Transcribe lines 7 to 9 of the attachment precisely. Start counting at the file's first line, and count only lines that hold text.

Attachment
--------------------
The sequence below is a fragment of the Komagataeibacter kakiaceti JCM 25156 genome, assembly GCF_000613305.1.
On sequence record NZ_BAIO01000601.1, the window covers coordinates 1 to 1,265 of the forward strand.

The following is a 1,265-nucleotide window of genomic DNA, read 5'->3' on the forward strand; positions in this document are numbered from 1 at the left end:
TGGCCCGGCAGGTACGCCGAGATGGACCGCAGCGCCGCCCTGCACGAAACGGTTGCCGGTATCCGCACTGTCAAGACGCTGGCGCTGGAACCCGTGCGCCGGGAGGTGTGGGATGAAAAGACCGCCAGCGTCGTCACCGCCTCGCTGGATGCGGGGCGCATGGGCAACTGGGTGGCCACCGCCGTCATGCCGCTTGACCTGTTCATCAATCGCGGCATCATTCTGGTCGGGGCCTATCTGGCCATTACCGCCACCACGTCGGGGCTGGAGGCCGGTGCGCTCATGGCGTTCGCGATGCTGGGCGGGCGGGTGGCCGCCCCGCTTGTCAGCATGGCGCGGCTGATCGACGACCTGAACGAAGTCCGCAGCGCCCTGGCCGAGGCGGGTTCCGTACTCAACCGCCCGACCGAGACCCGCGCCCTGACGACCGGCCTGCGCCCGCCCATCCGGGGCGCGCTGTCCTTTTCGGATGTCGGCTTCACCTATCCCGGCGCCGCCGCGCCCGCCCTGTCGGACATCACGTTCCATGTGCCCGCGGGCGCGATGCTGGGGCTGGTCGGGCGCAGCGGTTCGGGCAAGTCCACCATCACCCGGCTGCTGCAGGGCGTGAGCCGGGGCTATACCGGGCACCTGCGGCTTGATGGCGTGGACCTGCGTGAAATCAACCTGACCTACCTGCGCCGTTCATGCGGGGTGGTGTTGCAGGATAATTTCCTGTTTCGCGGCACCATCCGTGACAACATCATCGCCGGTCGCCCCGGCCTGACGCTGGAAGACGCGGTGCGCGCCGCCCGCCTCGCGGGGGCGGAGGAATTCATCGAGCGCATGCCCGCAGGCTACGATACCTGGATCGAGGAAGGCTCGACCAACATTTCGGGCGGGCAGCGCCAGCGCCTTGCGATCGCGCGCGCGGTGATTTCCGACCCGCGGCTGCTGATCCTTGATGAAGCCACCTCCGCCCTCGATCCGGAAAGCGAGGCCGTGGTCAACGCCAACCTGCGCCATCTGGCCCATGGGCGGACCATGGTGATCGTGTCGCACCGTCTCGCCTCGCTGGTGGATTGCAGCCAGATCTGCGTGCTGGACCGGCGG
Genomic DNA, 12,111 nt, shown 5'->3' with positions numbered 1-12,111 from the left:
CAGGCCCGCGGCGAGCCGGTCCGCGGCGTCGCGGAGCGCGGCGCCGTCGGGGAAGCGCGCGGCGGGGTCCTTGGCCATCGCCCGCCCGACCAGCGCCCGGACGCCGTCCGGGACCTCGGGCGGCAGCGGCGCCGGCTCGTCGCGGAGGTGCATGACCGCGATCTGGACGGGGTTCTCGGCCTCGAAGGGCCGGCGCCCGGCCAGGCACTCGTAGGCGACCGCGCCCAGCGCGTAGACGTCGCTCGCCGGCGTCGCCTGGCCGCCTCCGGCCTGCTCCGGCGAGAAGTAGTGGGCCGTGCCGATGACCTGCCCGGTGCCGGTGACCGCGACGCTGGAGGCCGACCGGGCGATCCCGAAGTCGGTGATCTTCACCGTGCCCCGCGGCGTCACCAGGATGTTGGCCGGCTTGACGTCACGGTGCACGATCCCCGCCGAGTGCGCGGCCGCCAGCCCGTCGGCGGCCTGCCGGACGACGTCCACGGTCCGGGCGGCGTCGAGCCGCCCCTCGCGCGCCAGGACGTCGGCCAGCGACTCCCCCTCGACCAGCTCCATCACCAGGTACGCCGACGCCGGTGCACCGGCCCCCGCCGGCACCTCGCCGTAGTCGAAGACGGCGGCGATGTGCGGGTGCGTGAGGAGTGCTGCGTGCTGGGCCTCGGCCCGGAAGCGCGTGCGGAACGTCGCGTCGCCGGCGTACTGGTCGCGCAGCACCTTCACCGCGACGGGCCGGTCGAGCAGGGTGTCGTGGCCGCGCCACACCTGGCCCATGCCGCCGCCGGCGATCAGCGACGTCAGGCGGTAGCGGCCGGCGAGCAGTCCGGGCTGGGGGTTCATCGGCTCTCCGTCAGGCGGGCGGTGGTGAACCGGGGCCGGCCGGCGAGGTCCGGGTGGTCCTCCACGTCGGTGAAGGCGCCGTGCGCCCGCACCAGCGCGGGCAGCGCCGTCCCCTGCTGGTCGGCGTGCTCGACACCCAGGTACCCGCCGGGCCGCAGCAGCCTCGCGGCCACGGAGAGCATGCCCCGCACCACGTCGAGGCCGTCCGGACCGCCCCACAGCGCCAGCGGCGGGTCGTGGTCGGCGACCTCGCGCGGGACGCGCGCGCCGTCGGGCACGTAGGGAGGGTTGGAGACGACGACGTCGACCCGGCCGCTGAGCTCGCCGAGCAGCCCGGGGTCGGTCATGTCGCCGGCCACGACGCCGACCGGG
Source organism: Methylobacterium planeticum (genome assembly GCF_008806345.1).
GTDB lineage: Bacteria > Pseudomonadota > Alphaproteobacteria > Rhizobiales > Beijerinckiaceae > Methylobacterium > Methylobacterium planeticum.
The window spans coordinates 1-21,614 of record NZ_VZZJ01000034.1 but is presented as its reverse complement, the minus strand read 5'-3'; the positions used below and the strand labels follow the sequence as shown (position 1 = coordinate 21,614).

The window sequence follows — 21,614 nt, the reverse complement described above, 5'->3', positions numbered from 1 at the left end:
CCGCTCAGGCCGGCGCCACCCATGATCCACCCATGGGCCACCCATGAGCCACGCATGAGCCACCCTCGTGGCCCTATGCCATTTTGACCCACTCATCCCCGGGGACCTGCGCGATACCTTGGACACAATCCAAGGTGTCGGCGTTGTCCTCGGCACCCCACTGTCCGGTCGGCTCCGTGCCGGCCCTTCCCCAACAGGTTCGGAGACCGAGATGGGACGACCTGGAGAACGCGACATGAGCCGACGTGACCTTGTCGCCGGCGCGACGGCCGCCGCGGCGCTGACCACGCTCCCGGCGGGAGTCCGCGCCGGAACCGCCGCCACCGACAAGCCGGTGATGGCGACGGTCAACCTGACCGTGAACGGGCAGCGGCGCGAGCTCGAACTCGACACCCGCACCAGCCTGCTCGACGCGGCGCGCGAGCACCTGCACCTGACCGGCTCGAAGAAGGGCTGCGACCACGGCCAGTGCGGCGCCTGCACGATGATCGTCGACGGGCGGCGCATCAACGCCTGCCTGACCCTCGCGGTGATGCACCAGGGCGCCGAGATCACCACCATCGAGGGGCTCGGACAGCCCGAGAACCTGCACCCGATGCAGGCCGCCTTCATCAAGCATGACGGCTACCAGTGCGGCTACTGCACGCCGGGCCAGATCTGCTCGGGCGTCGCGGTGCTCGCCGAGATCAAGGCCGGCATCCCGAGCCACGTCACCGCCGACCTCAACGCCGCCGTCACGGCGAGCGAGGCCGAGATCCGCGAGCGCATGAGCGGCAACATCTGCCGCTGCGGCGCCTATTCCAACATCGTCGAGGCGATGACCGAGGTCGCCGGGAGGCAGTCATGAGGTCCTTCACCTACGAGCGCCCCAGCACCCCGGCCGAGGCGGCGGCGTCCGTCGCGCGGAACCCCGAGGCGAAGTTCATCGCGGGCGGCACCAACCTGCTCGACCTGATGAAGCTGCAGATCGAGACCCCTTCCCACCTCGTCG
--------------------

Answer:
Source organism: Methylobacterium planeticum (genome assembly GCF_008806345.1).
GTDB lineage: Bacteria > Pseudomonadota > Alphaproteobacteria > Rhizobiales > Beijerinckiaceae > Methylobacterium > Methylobacterium planeticum.
The window spans coordinates 1-21,614 of record NZ_VZZJ01000034.1 but is presented as its reverse complement, the minus strand read 5'-3'; the positions used below and the strand labels follow the sequence as shown (position 1 = coordinate 21,614).